Why are religious people sometimes perceived as selfish, self-righteous hypocrites?
It’s all in Matthew 23. Every person needs to read, learn, know, and keep this chapter close to their heart. I often try to remind my students that whenever we observe things in others that we “hate,” (i.e. selfishness, self-righteousness, pettiness, etc.) we should instantly reflect inwardly to see if the thing we despise in them exists in us … because it almost certainly does, and we can do something about ourselves.
” WE CAN DO SOMETHING ABOUT OURSELVES”
Probably my single greatest ‘fear’ as a follower of Christ, is to be what Jesus is condemning in this chapter … a whitewashed tomb (beautiful on the outside, but on the inside full of the bones of the dead and everything unclean), a person who puts heavy, cumbersome loads on other people’s shoulders while not willing to lift a finger to move them, a person who shuts the door of the kingdom of heaven in other people’s faces.
One of the most important moments of the Christian walk is the very first step … the moment you realize your need. But that moment never ceases to be true or real throughout the rest of your life. Even after walking with Christ, becoming more like Him, for a lifetime we still must be able to make the same honest assessment of ourselves that the Apostle Paul did in Romans 7:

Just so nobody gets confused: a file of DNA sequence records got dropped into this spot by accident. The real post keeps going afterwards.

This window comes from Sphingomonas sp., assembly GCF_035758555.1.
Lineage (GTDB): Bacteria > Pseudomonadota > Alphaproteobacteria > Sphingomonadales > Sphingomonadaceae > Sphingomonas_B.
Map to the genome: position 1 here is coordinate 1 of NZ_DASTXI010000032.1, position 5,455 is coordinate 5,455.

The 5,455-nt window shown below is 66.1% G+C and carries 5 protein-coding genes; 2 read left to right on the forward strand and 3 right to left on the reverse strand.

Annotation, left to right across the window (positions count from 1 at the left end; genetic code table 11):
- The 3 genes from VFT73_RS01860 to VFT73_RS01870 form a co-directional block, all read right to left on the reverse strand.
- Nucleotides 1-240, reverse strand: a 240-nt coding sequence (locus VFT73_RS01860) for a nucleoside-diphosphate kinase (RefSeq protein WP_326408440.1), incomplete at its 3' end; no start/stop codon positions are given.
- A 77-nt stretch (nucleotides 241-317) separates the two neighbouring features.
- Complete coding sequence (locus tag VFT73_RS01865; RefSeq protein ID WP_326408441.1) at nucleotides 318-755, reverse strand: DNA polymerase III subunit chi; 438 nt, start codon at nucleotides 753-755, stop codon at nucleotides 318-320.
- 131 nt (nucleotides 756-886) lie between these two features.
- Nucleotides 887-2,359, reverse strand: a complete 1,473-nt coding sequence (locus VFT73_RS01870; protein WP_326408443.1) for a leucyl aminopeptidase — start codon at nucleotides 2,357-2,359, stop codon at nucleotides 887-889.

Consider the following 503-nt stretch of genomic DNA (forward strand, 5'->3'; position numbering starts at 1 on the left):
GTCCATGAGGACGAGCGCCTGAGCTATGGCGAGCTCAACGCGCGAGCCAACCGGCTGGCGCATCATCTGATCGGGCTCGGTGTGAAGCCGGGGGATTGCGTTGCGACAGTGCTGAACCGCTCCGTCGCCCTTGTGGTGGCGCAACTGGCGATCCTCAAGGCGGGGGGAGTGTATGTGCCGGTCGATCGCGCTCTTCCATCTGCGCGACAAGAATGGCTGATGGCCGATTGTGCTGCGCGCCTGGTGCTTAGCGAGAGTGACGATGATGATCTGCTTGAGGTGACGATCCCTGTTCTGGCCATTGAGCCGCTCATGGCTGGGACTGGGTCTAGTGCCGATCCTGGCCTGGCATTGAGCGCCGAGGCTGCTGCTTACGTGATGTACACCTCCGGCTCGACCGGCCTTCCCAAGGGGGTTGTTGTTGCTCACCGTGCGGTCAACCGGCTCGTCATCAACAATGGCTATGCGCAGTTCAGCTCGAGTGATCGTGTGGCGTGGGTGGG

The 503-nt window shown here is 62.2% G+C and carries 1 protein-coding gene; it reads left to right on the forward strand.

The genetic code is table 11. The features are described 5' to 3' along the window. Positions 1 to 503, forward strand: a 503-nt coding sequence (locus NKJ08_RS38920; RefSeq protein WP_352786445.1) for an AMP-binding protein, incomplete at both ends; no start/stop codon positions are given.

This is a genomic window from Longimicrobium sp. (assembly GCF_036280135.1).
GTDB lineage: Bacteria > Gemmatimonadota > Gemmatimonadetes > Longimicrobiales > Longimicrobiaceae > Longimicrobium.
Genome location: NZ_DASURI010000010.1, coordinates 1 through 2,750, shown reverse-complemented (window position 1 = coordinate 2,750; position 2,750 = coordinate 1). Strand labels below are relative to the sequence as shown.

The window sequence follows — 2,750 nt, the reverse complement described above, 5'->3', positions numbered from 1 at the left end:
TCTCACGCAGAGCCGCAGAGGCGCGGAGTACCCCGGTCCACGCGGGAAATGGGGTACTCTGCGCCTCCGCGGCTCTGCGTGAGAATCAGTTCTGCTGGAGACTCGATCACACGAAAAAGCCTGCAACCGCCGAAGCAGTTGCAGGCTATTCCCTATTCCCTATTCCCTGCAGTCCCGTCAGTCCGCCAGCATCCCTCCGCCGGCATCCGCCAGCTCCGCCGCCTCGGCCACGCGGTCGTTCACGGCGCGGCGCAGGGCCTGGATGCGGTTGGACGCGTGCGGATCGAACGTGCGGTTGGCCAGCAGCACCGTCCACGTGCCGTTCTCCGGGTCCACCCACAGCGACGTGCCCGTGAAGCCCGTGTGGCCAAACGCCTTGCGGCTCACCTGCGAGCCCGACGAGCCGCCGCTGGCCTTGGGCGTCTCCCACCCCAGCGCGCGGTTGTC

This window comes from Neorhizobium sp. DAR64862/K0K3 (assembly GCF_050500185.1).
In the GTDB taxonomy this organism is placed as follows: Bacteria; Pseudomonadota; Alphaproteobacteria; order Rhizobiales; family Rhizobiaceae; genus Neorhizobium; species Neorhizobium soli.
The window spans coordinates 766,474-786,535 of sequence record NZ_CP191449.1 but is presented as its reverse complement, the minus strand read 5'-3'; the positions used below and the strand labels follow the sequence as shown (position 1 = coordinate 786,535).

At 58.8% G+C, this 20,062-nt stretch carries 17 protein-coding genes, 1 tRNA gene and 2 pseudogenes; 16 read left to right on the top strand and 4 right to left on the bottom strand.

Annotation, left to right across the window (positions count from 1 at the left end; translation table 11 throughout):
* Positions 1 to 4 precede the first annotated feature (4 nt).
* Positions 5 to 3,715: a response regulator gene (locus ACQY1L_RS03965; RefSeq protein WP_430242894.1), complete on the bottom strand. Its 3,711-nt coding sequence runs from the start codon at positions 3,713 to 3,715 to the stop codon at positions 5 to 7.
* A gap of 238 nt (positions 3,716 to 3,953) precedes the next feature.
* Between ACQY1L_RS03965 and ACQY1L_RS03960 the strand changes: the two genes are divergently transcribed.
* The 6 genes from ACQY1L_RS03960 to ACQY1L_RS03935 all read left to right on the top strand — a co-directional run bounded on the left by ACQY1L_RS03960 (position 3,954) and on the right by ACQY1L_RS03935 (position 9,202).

“Wretched man that I am! Who will rescue me…?”
Paul goes on to explain in 1 Timothy why he was chosen to be an Apostle:
“Christ Jesus came into the world to save sinners—of whom I am the worst. But for that very reason I was shown mercy so that in me, the worst of sinners, Christ Jesus might display his immense patience as an example for those who would believe in Him and receive eternal life.”
I know what we are.
The Bible says “the Lord looks down from heaven on all mankind to see if there are any who understand, any who seek God. All have turned away, all have become corrupt; there is no one
who does good, not even one.“
AND I know what I am … it isn’t something good; but I know someone who is Good, and He teaches me everyday to be something more than I could ever hope to be on my own.
“Remember what you are;” a lesson God went to great lengths to teach Job … “a righteous man.” A lesson he taught harshly to the Apostle Paul by striking him blind on the road to Damascus. A lesson in humility that every person would be wise to heed and remember. We’ve all messed up; hurting ourselves and others in the process. We need forgiveness. We need the payment Christ made on our behalf. It is being offered to us … to you … freely. Reach out and take it … with thanksgiving in your heart.
“Therefore, there is now no condemnation for those who are in Christ Jesus, because through Christ Jesus the law of the Spirit who gives life has set you free from the law of sin and death.” – The Apostle Paul (Romans 8:1-2)